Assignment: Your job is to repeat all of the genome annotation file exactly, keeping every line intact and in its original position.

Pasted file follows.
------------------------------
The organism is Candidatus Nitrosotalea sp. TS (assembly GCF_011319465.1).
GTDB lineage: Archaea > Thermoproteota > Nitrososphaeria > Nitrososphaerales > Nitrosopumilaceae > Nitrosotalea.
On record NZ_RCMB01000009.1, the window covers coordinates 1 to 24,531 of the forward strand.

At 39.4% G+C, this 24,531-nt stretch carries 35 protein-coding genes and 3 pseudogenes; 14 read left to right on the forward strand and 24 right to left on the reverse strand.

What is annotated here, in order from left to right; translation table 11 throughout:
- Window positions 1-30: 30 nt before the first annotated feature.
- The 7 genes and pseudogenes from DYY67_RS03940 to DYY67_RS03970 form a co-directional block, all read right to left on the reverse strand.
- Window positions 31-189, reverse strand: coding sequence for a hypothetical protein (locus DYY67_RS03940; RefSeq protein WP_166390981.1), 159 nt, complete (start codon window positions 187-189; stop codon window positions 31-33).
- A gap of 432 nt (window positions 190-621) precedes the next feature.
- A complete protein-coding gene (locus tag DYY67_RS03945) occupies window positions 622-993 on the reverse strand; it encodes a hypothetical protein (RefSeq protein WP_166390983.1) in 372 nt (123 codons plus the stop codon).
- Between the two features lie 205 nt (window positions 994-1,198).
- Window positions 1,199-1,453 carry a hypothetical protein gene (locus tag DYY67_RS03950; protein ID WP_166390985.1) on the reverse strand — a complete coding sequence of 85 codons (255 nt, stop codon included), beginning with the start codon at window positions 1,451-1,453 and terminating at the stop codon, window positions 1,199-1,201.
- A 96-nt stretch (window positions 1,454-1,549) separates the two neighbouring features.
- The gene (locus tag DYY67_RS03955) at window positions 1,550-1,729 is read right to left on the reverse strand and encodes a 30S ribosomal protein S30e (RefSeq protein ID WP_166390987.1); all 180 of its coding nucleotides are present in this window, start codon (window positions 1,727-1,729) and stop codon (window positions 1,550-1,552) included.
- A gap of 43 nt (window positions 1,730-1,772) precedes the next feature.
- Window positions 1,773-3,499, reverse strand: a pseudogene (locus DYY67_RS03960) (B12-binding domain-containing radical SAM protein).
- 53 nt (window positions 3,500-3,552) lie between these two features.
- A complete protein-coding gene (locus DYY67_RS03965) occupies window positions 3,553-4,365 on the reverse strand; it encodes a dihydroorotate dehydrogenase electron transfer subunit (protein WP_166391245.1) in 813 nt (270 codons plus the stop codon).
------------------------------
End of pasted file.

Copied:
The organism is Candidatus Nitrosotalea sp. TS (assembly GCF_011319465.1).
GTDB lineage: Archaea > Thermoproteota > Nitrososphaeria > Nitrososphaerales > Nitrosopumilaceae > Nitrosotalea.
On record NZ_RCMB01000009.1, the window covers coordinates 1 to 24,531 of the forward strand.

At 39.4% G+C, this 24,531-nt stretch carries 35 protein-coding genes and 3 pseudogenes; 14 read left to right on the forward strand and 24 right to left on the reverse strand.

What is annotated here, in order from left to right; translation table 11 throughout:
- Window positions 1-30: 30 nt before the first annotated feature.
- The 7 genes and pseudogenes from DYY67_RS03940 to DYY67_RS03970 form a co-directional block, all read right to left on the reverse strand.
- Window positions 31-189, reverse strand: coding sequence for a hypothetical protein (locus DYY67_RS03940; RefSeq protein WP_166390981.1), 159 nt, complete (start codon window positions 187-189; stop codon window positions 31-33).
- A gap of 432 nt (window positions 190-621) precedes the next feature.
- A complete protein-coding gene (locus tag DYY67_RS03945) occupies window positions 622-993 on the reverse strand; it encodes a hypothetical protein (RefSeq protein WP_166390983.1) in 372 nt (123 codons plus the stop codon).
- Between the two features lie 205 nt (window positions 994-1,198).
- Window positions 1,199-1,453 carry a hypothetical protein gene (locus tag DYY67_RS03950; protein ID WP_166390985.1) on the reverse strand — a complete coding sequence of 85 codons (255 nt, stop codon included), beginning with the start codon at window positions 1,451-1,453 and terminating at the stop codon, window positions 1,199-1,201.
- A 96-nt stretch (window positions 1,454-1,549) separates the two neighbouring features.
- The gene (locus tag DYY67_RS03955) at window positions 1,550-1,729 is read right to left on the reverse strand and encodes a 30S ribosomal protein S30e (RefSeq protein ID WP_166390987.1); all 180 of its coding nucleotides are present in this window, start codon (window positions 1,727-1,729) and stop codon (window positions 1,550-1,552) included.
- A gap of 43 nt (window positions 1,730-1,772) precedes the next feature.
- Window positions 1,773-3,499, reverse strand: a pseudogene (locus DYY67_RS03960) (B12-binding domain-containing radical SAM protein).
- 53 nt (window positions 3,500-3,552) lie between these two features.
- A complete protein-coding gene (locus DYY67_RS03965) occupies window positions 3,553-4,365 on the reverse strand; it encodes a dihydroorotate dehydrogenase electron transfer subunit (protein WP_166391245.1) in 813 nt (270 codons plus the stop codon).